So this year when I was planning what sort of swag to order, it occurred to me to use that gold color and design a distinctive graphic for Susana's brand. When you see that logo, the name Susana Ellis should come to mind, as well as historical romance. And while there's nothing overt that says sweet romance, the image is pretty and sweet and there are no naked hunks or disarranged clothing anywhere in sight.

Mug Design


Coincidentally, I am taking a Wordpress course and learning all sorts of things I never knew about, so I took the opportunity to customize the design of both Susana's Morning Room and Susana's Parlour to reinforce my new brand. I used the new graphic for both Facebook and Twitter. The website is next, but that's a bit more complicated. When I get that done, I'm planning to have a big party to celebrate the new look.

In the meantime, though, take a look and tell me what you think so far. Both blogs are also being tweaked a bit with each lesson in the course. Pat Haggerty is an excellent instructor. I'm planning to take his Scrivener course later on in the year. While I thought I was proficient in Wordpress, there is a lot of the nitty-gritty that I didn't know. I'm sure the same is true with Scrivener.



Stickers

Poster


About the Author

A former teacher, Susana is finally living her dream of being a full-time writer. She loves all genres of romance, but historical—Regency in particular—is her favorite. There’s just something about dashing heroes and spunky heroines waltzing in ballrooms and driving through Hyde Park that appeals to her imagination.

Susana is a resident of northwest Ohio and central Florida, although she has lived in Ecuador and studied in Spain, France and Mexico. More recently, she was able to travel around the UK and visit many of the places she’s read about for years, and it was awesome! She is a member of the Maumee Valley, Central Florida, and Beau Monde chapters of Romance Writers of America.

Her latest release is A Twelfth Night Tale, a sweet Regency Christmas novella in Ellora's Cave's Blush Cotillion Christmas series.

Friday, March 21, 2014

Reading Lessons

My daughter is learning to read. To this point (she's 5) she has been a really, really good memorizer and word recognizer but now that Kindergarten is in full swing (11 snow days this winter notwithstanding) she is truly become a good reader.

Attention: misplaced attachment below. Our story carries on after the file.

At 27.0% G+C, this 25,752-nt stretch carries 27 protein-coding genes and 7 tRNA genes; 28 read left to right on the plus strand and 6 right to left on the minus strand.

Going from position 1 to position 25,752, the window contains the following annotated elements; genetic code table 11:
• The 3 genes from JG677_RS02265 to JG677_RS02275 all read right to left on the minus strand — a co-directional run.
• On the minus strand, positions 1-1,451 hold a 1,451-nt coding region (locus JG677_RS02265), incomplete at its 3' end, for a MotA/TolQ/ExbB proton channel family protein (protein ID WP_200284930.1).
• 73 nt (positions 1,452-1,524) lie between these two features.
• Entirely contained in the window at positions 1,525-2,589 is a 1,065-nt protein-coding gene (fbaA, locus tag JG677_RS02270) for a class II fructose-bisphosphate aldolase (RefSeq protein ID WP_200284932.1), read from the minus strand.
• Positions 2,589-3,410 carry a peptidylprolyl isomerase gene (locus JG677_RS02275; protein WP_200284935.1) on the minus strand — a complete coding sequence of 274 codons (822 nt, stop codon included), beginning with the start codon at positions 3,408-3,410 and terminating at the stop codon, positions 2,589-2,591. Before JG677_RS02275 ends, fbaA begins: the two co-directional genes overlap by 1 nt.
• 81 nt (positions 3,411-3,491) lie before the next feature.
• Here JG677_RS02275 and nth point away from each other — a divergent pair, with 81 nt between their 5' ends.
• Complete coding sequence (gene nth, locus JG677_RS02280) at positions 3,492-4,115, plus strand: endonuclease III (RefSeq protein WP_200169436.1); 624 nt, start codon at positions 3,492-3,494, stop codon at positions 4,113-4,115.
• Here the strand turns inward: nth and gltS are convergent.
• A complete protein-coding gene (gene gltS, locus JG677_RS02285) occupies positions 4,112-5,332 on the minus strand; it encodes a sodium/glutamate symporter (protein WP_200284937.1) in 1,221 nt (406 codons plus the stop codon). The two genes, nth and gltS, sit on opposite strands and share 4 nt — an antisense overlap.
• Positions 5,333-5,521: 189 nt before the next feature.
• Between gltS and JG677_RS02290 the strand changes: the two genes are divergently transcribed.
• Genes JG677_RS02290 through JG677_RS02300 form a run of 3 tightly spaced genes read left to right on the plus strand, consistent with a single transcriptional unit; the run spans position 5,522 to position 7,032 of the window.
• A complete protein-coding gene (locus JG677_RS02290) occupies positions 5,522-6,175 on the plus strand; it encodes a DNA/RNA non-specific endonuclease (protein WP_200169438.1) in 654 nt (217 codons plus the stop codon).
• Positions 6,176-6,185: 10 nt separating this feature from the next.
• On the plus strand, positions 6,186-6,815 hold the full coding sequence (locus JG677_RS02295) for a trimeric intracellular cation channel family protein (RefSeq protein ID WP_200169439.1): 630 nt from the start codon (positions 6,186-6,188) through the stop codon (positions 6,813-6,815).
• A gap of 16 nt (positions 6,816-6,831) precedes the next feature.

Books have always been part of her life. During the lo-o-ong nights as a newborn I would read or sing with her to settle her down.

She carried around those board-books with a picture and single word on the pages so long they started to fall apart and we had to buy new ones.

We have early reader books in our house and phonics books and (what's left of) two of those single-word board books. Her two favorite days at school are Wednesday and Friday - Wednesday because it's Computer Morning in the Library and Friday because it's the day she gets to pick a new book to bring home.

What all this learning to read has taught me is the difference between recognizing words like 'the' or 'boy' or 'play' and understanding that all of those words together have meaning - the boy wanted to play baseball - and that meaning can be the basis of a story.

As I'm watching her learn how an exclamation point means anger but a question mark needs an answer and seeing comprehension dawn in her eyes, she is also teaching me. She is teaching me to fall back in love with words and sentences and punctuation. She is teaching me to take a bit more time to get the emotion of a scene exactly right. And she is encouraging me to understand what my characters are saying, what they need.

Turns out, I'm having reading lessons while she is learning to read.